Hosts and Hostesses
The front line of customer service in restaurants and other food service establishments is the team of workers that comprise the service staff. These workers serve as the "face" of the establishment to the customer, and, as such, their jobs involve a great deal of customer interaction. One of the key components of the service staff team is the job of Host or Hostess. Hosts and hostesses handle the logistics of the customer's accommodation and adjustment to the establishment while supervising and coordinating the activities of the dining room. They welcome customers and control the reservation lists and/or waiting lists. They often direct patrons to coatrooms, restrooms, or waiting areas. In addition, they assign guests to tables, provide menus, and sometimes escort customers to their seats. In addition, hosts and hostesses organize parties and any other special services offered by the establishment.
Other members of the service staff team include the following:
- Waiters and waitresses: They take the customer's order, serve the food and beverages, prepare the itemized check, and sometimes accept payment.
- Bartenders: They fill drink orders from patrons at the bar or from waiters and waitresses who place orders for dining room customers.
- Dining room attendants: They clean tables, remove dirty dishes and silverware, and keep serving areas stocked with supplies.
The focus of a restaurant host or hostess is to reflect the ambiance of a restaurant in terms of manner and dress and to create a positive first impression on the customer. As the outward "face" of the establishment, the host or hostess is able to immediately convey an expectation of the restaurant's quality of customer service. The most obvious responsibilities of a host or hostess involve duties which facilitate the success of a customer's visit; for example, fielding calls from customers, scheduling reservations, welcoming customers as they arrive, escorting them to their tables, providing menus, and completing transactions at the cash register. Duties which are less obvious include assisting other service staff members during busy times, ensuring the comfort of waiting customers, and maintaining a smooth flow of customers as they come and go.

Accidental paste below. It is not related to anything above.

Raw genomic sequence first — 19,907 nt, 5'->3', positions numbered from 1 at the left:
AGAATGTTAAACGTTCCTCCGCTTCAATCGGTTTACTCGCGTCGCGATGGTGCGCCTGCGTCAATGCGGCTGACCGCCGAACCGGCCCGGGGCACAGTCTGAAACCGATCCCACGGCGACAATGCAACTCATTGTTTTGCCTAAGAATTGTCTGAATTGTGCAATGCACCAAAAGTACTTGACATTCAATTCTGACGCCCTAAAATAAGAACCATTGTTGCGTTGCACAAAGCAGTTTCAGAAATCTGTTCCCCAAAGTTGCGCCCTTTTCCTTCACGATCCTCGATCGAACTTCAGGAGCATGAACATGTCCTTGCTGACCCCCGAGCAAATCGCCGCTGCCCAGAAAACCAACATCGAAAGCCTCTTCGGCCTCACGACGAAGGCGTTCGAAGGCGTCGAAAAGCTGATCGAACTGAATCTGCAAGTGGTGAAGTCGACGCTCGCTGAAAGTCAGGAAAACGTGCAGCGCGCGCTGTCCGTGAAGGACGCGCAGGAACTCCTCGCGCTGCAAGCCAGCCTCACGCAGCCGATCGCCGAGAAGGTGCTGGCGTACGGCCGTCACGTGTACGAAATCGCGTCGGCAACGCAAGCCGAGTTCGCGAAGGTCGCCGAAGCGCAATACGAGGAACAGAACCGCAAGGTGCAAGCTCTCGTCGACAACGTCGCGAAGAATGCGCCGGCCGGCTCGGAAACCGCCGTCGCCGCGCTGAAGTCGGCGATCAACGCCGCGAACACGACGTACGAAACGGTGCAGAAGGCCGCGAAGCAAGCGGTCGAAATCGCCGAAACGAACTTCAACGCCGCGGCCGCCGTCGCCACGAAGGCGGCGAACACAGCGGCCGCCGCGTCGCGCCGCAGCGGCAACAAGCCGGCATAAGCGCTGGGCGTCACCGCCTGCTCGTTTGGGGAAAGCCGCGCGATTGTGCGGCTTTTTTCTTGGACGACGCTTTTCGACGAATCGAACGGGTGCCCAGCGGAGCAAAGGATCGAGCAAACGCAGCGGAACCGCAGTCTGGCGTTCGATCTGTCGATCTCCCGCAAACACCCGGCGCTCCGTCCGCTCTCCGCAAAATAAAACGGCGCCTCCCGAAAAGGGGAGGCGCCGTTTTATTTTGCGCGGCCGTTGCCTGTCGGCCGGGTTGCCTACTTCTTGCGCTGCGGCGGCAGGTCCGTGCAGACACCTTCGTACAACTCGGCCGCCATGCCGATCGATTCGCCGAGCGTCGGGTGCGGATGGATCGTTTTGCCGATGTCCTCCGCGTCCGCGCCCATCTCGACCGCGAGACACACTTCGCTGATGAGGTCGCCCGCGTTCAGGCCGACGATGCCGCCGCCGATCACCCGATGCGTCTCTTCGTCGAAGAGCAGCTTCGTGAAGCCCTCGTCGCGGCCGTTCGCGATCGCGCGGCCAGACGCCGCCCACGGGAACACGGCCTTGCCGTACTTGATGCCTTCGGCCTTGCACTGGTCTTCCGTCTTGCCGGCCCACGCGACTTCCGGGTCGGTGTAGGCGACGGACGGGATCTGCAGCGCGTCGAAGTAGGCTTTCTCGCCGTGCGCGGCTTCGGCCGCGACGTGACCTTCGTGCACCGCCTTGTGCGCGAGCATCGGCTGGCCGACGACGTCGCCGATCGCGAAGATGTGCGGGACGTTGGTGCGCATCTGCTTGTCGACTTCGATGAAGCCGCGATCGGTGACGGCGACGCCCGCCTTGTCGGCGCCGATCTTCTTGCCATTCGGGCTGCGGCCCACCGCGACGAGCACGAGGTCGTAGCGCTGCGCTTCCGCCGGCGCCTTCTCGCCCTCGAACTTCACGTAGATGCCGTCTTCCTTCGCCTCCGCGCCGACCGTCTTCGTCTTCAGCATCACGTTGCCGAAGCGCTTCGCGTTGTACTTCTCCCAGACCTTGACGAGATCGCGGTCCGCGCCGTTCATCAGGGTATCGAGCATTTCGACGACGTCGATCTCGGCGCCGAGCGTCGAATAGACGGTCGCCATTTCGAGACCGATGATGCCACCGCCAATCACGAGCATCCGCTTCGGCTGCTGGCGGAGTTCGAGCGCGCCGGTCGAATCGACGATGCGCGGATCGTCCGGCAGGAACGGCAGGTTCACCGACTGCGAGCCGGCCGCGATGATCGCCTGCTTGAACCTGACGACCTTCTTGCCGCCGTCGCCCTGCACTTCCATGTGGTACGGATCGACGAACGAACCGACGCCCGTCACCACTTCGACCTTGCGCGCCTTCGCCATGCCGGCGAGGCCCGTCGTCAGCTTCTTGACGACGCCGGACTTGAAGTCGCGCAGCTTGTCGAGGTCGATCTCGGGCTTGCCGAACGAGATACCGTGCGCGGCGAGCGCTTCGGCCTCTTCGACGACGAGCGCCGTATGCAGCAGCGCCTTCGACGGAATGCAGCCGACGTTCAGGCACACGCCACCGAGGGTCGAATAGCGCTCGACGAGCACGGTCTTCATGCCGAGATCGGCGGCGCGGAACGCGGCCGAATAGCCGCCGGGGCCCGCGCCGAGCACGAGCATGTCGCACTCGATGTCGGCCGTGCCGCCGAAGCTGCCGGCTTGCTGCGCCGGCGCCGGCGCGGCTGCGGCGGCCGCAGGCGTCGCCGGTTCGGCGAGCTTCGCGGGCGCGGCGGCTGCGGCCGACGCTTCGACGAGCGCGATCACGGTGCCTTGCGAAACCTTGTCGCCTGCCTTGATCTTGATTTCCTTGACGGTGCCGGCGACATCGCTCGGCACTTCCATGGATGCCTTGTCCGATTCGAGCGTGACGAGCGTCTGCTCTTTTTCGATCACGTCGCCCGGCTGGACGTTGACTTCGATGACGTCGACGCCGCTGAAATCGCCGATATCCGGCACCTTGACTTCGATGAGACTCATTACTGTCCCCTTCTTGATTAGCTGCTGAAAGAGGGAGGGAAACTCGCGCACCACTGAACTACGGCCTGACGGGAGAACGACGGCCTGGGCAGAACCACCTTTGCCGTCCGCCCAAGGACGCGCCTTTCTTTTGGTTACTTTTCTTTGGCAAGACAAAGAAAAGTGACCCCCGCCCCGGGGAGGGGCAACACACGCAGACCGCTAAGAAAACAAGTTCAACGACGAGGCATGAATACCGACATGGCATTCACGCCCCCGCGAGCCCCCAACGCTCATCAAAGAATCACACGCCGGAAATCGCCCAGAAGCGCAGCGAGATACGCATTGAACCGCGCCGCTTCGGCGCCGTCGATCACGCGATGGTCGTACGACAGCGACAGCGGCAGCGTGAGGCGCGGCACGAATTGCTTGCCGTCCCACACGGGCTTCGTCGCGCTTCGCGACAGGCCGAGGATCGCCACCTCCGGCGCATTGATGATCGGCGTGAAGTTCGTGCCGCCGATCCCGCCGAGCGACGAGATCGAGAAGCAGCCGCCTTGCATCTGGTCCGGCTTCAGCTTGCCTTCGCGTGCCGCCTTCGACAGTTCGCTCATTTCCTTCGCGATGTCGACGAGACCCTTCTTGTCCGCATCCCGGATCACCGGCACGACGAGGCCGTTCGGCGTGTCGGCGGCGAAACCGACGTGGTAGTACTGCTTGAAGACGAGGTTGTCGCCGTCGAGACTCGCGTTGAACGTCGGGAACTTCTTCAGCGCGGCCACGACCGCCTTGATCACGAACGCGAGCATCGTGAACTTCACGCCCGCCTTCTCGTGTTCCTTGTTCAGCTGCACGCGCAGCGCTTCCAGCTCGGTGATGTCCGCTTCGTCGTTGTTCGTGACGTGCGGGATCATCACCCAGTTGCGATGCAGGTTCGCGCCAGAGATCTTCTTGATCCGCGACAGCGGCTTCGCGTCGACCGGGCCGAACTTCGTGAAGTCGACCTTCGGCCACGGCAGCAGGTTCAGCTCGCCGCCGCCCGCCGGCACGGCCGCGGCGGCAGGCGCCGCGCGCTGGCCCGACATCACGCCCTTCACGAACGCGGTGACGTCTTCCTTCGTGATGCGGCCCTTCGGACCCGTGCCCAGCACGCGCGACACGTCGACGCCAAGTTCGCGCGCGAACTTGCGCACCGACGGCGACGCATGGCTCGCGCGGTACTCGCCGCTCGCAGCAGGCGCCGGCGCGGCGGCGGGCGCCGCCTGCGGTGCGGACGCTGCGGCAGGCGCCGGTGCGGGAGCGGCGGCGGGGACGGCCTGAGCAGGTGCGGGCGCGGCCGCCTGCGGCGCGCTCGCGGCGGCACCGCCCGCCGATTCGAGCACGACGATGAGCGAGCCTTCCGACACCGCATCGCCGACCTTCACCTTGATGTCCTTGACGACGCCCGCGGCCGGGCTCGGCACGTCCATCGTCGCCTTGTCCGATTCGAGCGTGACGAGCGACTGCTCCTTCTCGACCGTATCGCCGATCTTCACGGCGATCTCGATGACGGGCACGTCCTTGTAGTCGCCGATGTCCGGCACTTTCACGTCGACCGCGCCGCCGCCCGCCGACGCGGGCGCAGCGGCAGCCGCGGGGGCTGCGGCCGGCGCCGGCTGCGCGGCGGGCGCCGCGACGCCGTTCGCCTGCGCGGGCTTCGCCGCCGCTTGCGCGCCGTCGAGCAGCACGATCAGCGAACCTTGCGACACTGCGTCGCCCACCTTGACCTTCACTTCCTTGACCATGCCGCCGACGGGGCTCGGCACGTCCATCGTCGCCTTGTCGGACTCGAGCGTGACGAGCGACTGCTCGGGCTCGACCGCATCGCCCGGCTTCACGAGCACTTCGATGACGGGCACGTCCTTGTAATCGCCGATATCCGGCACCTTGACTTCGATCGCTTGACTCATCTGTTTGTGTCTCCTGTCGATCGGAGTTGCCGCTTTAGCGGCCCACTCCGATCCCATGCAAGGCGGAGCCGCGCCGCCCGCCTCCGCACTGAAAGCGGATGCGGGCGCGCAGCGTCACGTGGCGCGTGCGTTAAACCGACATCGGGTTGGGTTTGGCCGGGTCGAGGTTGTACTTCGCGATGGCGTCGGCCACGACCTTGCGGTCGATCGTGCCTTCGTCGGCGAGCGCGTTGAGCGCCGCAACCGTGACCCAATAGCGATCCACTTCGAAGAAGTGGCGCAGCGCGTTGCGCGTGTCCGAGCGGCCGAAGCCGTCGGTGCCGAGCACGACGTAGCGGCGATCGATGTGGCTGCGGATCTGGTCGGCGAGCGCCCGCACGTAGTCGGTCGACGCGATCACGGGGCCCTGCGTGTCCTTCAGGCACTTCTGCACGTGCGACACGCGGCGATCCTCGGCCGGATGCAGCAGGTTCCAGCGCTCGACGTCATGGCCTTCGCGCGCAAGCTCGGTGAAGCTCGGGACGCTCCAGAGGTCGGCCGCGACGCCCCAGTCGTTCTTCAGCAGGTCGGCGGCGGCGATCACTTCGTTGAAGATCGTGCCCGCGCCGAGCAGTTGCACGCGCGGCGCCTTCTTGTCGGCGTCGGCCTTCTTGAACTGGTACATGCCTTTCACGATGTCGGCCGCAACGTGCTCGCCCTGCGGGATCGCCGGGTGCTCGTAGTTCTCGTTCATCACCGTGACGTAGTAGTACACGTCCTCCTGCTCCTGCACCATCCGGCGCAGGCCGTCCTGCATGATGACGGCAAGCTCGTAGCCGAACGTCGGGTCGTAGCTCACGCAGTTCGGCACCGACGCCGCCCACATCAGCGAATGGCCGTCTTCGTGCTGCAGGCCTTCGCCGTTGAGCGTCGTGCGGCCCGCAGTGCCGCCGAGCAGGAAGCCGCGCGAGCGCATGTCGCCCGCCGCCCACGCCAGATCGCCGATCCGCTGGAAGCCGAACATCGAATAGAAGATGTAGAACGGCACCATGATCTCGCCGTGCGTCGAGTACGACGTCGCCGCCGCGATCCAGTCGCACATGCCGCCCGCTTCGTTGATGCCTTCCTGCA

A good host or hostess in a restaurant setting is attuned to the amenities which can make the difference between a memorable visit and an unpleasant one. Customers should be greeted in a warm, friendly manner. If guests have to wait to be seated, a good host or hostess will give them an accurate estimate of how long they will have to wait and will seat them comfortably in the waiting area. As part of doing a quality job, hosts and hostesses will oftentimes suggest that waiting customers wait at the bar and have a drink. When assigning a table, they will locate one that is the right size for the party and will assist guests in seating small children.